In 13 seasons with the Royals, Gordon has posted a .258/.339/.413 slash line, making three All-Star Games and winning a staggering seven Gold Gloves in left field. He can also play right and center field.

Gordon finished a four-year, $72 million deal, but at his age, he won't get anywhere near that in free agency this offseason. He could, however, contribute to the A's with both his bat and glove.

Jacoby Ellsbury

Ellsbury is the classic low-risk, high-reward free agent. He was released this week by the Yankees, who will still have to pay him $26 million next season. That means he will be available to sign for the league minimum in free agency.

Ellsbury, 36, hasn't played since 2017 due to various injuries, but his career .284/.342/.417 slash line makes him worth a flier. He slashed .264/.348/.402 with seven homers, 20 doubles, and 39 RBI in 112 games in 2017.

Again, there's virtually no risk in signing Ellsbury to a contract for the league minimum. If he can come back healthy, he can certainly impact a major league roster.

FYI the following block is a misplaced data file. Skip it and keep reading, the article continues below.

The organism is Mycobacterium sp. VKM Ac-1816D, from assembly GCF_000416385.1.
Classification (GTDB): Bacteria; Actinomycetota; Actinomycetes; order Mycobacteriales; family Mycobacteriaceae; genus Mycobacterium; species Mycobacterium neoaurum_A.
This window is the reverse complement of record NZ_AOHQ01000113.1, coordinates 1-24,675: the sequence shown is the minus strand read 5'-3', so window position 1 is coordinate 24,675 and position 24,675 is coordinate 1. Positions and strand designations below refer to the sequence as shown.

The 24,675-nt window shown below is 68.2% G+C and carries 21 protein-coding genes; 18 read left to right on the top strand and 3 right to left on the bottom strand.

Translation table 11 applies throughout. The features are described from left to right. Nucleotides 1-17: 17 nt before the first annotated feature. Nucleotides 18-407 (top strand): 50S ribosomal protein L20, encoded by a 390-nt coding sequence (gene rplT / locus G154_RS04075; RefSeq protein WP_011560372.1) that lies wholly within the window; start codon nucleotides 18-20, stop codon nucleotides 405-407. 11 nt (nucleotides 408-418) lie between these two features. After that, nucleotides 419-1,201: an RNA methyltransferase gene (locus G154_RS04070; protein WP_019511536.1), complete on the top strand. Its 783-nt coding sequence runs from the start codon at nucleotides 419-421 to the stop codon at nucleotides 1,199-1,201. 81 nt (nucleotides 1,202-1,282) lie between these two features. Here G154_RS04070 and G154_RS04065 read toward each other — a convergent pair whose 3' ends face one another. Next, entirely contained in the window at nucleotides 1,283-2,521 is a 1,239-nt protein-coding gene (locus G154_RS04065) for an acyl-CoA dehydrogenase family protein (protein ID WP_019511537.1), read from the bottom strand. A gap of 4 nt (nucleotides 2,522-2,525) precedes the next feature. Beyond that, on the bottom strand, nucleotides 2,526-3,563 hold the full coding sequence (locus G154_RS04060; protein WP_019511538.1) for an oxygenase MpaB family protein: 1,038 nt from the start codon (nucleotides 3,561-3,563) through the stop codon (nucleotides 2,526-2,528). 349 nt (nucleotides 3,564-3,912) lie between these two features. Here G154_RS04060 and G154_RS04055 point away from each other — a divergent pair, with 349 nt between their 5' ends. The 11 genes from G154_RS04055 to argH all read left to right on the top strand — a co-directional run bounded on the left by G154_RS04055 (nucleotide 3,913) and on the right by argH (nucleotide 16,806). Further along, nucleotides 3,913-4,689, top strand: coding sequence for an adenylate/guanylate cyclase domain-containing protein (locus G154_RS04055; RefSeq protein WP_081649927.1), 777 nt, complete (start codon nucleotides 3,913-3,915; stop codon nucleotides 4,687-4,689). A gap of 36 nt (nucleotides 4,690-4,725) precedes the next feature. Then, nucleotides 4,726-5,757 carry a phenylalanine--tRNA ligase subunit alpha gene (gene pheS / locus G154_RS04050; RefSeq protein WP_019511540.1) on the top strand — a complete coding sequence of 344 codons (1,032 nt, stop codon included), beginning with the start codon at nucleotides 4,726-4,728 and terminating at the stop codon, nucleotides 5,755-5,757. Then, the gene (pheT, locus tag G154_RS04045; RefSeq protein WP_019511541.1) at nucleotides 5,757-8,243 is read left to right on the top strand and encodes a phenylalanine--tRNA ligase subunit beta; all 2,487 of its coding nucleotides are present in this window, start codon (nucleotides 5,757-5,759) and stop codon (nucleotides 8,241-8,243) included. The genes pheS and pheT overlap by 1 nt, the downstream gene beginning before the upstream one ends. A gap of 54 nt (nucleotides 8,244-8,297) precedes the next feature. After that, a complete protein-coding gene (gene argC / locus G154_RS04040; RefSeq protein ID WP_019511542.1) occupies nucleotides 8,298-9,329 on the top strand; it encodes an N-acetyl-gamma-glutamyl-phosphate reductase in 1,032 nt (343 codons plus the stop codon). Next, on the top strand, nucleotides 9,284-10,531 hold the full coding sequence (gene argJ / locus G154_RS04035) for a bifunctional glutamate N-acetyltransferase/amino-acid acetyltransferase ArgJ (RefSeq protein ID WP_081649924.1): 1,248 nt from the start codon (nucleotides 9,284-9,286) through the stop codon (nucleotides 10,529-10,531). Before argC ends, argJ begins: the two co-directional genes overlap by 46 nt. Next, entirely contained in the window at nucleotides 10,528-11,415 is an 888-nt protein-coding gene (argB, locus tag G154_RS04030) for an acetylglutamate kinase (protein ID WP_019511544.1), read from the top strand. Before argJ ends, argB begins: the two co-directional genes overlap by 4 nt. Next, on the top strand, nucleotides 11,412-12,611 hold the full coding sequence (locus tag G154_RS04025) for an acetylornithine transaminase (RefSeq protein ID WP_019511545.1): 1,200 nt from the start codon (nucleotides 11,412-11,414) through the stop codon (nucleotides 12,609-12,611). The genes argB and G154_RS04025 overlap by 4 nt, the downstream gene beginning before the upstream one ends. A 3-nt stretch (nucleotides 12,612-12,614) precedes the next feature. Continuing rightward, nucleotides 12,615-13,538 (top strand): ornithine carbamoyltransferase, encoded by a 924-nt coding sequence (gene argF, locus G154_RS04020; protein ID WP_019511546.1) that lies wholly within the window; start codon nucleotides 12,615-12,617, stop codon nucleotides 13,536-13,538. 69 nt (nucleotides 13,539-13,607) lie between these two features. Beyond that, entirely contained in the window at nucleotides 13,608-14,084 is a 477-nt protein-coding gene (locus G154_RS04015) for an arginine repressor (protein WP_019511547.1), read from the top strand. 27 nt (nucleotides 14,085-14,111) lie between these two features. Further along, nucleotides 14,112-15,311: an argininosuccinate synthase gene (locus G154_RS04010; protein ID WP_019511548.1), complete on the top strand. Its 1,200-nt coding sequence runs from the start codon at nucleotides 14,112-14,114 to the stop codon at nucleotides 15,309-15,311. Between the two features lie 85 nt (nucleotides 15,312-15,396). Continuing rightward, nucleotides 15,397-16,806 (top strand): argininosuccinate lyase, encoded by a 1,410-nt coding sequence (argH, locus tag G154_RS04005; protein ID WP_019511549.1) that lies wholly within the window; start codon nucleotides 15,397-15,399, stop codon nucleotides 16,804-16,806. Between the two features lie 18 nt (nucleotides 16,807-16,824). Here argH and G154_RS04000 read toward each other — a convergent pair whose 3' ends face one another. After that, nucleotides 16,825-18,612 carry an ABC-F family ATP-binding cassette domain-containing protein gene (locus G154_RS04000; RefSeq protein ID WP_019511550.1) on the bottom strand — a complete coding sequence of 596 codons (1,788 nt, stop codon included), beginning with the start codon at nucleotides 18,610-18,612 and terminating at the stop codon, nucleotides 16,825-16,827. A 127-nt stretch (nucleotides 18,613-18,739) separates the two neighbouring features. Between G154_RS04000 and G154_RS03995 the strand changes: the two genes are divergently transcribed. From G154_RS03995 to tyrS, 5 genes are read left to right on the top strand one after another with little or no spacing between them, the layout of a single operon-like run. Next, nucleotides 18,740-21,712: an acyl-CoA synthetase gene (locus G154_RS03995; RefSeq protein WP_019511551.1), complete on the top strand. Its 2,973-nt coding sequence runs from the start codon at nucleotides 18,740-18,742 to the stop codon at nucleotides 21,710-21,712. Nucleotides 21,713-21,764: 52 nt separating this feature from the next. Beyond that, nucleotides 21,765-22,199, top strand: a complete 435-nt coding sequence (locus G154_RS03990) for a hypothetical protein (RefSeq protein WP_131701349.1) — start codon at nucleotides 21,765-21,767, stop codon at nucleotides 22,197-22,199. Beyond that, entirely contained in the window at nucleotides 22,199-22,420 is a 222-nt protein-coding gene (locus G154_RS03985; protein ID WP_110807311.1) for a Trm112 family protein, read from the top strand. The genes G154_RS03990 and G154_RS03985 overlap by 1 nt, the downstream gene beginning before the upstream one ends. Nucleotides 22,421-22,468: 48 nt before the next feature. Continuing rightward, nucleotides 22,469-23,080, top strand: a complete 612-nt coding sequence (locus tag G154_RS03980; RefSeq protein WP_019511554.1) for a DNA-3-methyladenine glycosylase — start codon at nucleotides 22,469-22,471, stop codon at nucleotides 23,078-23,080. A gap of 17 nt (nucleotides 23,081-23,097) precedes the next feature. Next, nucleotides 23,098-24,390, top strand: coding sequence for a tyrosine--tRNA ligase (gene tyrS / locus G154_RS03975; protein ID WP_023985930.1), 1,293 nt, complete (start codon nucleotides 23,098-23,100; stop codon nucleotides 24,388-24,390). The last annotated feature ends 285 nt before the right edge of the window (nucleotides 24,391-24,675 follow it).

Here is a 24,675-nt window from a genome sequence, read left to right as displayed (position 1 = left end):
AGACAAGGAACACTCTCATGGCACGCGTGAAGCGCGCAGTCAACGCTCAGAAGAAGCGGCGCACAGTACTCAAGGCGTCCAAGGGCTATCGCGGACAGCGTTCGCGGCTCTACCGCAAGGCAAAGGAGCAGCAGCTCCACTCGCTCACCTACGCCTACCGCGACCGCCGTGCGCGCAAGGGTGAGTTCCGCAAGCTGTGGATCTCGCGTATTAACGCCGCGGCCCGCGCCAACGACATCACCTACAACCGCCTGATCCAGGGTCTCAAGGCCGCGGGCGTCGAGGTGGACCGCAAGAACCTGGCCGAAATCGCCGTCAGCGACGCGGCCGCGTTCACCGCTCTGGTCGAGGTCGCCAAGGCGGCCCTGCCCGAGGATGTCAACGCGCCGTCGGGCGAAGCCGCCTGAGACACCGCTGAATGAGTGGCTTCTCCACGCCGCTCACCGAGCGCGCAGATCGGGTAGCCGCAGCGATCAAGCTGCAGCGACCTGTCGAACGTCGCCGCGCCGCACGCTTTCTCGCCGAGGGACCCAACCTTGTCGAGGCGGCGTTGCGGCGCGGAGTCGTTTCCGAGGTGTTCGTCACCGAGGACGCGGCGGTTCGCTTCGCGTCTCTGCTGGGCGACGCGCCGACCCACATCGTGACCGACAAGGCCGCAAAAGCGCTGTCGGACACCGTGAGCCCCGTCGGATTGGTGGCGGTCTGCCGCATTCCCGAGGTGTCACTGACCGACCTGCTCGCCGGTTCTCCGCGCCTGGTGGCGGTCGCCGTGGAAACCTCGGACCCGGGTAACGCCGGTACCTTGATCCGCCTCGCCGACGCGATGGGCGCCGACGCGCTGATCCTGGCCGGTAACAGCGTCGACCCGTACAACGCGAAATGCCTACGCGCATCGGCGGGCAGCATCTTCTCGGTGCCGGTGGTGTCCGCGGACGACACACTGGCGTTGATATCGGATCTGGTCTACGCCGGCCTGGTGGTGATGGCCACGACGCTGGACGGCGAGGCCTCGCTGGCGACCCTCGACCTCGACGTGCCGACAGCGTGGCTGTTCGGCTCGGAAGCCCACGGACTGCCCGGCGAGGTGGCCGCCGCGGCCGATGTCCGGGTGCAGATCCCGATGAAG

Brett Gardner

Gardner is probably the least realistic option of the group. The 36-year-old appears likely to re-sign with the Yankees. But at the very least, he's worth a look.

[RELATED: Gammons suggests A's could trade Semien]

Gardner is coming off the best season of his 12-year career, slashing .251/.325/.503 with 28 home runs, 26 doubles, and 74 RBI. He is also a stellar defensive left fielder, winning a Gold Glove in 2016.

Gardner earned $7.5 million this year and figures to get a similar salary in 2020. If the Yankees end up moving on without him, the A's should consider a call to his agent.